When I walked the runway for Macy’s in Roosevelt field, I thought I was acting quite professional and looking supremely confident, but it scared the shit out of me. At this point in my life I was no performer. I was still growing up and becoming comfortable in my own skin. Being the subject of cameras or on a runway, in front of so many people, frightened me. But, modeling was proving to be a great way to meet gorgeous women and to score great clothing for free. I was building my wardrobe and getting paid! I couldn’t believe people were willing to pay me to stand in front of their cameras.
But walking down a runway in front of hundreds of women was embarrassing, especially because I had a hard-on the entire time. And it showed. I did not model for long because I was shy and I preferred photography to modeling. But for a moment, I was modeling professionally. At first, it was kind of an ego thing. It felt good that professionals wanted to photograph me and pay me for it. As happens with most who model, it gave me a confidence boost and of course it was profitable.
I had a pup tent in my pants every time I went behind the runway to change. Backstage there were always ten naked, beautiful older, well-developed models. They were exceptionally beautiful women. Two of them were assigned to undress me and re-dress me super-fast. So fast, that they did not have time to get dressed in between walks. So, they were nude. They were models. They were beautiful. And there I was, naked, in a small tent like changing area with them. To top it off, I was the only guy in the fashion show. The music started and every time one of the females was walking the runway, two of the models were ripping my clothing off and quickly getting me into a new outfit. They did not want me to wear underwear. Looking back, I believe they knew what they were doing. The pants were designed to show the male anatomy quite effectively.
They would quickly restyle or change my hair, tuck my shirt in, never thinking twice about what else they were tucking in. Most of the time they were doing so with little or no clothing on. So, when it was my turn to go back out onto the runway, I was erect and there was not a woman in the audience who didn’t notice. There was no fucking way I could turn it off or tone it down. This went on for about thirty minutes when I was on the runway, but it seemed like hours to me. I pulled it off because I did not have time to think about it. If I knew what was coming, I would never have done it. I only did runway work one other time in my life. Before the fashion show every model was drinking. Afterwards as well. It was very free spirited for such a corporate event. Later I realized that most of the runway modeling gigs, no matter how large or corporate, were always the same. I would go so far as to say that the few models that were helping me dress were intentionally fondling my package, not because they wanted the pup tent for the fashion statement, but because they wanted me.
After the fashion show I wanted to bolt. I was so embarrassed. I did not want to see any of the females who were in the audience. As I learned from the models, no one pays attention to such things. Half the models had their breasts showing through the outfits. That was considerably more suggestive than a pup tent. Given my age and my rather shy ways back then, it was all too unbelievable. As the show ended the models quickly dressed and prepared to leave. I had no idea that one of the models who was dressing me had other plans for me. I was quite happy she did. We went back to her apartment, which was nearby, in Garden City. Before we even had our coats off we were going at it. She was about ten years older than I was, tall and slim the way most runway models are built. There was not much more about it I remember, other than the fact that she was not from the US and was one of the first older women I was ever with. Frankly, it ended almost as soon as it started as I almost came in my pants several times during the runway show itself. The only really unique aspect to the encounter was the mask she wore while we were fooling around. No one really ever did that before other than Halloween.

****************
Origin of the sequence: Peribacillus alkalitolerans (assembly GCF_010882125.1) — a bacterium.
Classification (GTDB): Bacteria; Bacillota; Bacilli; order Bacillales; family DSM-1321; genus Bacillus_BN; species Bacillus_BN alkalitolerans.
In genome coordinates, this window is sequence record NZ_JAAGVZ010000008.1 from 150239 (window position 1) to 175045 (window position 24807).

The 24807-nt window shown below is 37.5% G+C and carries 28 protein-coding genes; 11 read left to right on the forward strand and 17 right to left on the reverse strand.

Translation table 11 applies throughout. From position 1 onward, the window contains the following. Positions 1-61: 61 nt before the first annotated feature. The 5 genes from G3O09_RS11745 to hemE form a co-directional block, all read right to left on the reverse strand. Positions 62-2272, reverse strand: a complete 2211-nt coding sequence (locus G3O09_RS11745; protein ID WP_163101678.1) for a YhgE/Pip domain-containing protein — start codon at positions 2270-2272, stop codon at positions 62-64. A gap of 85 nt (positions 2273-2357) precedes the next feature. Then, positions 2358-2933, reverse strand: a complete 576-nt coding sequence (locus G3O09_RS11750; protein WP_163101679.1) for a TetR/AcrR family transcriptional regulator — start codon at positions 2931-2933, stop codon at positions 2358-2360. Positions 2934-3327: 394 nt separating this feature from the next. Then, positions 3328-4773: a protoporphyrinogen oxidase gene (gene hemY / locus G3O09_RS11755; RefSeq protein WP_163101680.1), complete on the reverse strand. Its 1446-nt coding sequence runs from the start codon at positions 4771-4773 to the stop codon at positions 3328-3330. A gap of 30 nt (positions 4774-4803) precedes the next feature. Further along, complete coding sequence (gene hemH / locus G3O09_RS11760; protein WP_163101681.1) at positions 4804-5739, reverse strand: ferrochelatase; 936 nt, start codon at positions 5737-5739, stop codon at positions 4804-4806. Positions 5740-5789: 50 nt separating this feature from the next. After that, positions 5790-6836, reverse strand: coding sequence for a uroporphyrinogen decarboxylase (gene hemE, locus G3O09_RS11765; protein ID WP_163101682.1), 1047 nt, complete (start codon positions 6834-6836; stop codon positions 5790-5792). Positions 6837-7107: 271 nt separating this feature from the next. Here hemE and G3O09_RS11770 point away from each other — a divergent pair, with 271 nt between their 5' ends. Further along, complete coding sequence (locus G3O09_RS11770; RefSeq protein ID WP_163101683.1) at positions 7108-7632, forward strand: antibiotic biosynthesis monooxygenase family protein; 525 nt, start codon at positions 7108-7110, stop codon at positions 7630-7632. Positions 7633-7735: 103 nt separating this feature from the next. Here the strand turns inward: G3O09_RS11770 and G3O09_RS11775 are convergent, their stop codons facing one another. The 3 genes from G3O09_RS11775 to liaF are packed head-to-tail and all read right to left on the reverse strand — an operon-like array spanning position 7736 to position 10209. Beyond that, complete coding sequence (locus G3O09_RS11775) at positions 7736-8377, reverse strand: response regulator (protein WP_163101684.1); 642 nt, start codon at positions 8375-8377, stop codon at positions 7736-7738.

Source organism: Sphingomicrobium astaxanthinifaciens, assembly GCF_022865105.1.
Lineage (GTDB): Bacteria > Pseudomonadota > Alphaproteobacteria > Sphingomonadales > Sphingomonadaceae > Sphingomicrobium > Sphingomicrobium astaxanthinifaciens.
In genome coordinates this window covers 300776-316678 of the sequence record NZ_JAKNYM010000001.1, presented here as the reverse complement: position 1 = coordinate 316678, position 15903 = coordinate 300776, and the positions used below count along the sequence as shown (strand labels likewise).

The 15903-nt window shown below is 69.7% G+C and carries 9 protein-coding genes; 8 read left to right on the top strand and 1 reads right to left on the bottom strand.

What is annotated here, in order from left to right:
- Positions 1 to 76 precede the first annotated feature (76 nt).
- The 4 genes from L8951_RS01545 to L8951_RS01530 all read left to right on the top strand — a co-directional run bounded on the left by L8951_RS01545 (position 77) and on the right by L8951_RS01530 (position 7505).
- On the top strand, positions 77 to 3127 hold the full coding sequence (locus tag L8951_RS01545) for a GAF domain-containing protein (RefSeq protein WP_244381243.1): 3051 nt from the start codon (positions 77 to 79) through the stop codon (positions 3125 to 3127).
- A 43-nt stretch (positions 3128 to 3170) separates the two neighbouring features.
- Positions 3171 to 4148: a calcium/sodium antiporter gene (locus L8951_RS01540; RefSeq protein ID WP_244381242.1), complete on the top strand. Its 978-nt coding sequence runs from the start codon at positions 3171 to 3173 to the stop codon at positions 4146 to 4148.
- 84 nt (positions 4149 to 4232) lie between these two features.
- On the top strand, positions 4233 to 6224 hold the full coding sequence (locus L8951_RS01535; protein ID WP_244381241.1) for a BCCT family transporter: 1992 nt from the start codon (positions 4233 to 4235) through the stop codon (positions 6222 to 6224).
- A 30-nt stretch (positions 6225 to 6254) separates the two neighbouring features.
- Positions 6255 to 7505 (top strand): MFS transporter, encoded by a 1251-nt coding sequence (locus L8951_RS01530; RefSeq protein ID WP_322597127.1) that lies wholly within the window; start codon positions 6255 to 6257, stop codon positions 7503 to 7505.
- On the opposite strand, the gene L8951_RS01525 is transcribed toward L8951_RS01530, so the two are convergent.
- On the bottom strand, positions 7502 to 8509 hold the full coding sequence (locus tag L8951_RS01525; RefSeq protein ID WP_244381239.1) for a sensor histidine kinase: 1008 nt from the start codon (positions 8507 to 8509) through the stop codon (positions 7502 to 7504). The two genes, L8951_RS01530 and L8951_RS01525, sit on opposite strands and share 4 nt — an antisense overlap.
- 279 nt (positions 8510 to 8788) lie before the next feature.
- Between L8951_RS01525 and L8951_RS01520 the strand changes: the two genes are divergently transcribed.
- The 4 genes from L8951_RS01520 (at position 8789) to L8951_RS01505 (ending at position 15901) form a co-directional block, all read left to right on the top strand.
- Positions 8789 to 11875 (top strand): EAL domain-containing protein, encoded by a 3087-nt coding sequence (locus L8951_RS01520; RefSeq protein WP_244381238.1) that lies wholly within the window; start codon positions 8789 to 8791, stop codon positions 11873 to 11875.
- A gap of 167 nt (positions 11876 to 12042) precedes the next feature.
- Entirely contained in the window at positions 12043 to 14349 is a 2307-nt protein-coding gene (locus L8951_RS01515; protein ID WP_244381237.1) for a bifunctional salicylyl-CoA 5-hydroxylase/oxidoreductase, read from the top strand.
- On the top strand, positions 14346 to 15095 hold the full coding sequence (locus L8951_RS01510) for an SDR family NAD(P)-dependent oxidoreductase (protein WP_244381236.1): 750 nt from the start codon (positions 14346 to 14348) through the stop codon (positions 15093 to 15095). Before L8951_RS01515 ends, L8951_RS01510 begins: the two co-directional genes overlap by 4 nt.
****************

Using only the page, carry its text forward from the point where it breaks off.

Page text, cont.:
We kept in contact for a short while but it was obvious that this was just one of those casual hook-ups that happen in the entertainment industry. The age difference made it awkward, other than when we were in bed. This was to be a very short but memorable chapter of love for me as well as a very funny event in my life. But not nearly as funny as the next time I did runway, which was my last. At the time, New York City photographers started booking me more frequently. One of them was publishing a book about lifeguards and Chippendale dancers. He was looking for one more male runway model to walk the runway at Studio 54. It was a world-famous nightclub, even though I did not know it at the time. I was to be paid a grand cash, which was more money for a one-hour gig than I was making in a month. Of course, I accepted. I didn’t even know where it was, or how to get there, so the model from the Macy’s runway show drove me there. She dropped me off backstage where the models were meeting before the show. She parked and went into the audience. It was the last time I ever saw her. I was too embarrassed to call her or even pick-up the phone when she called me. Here’s why.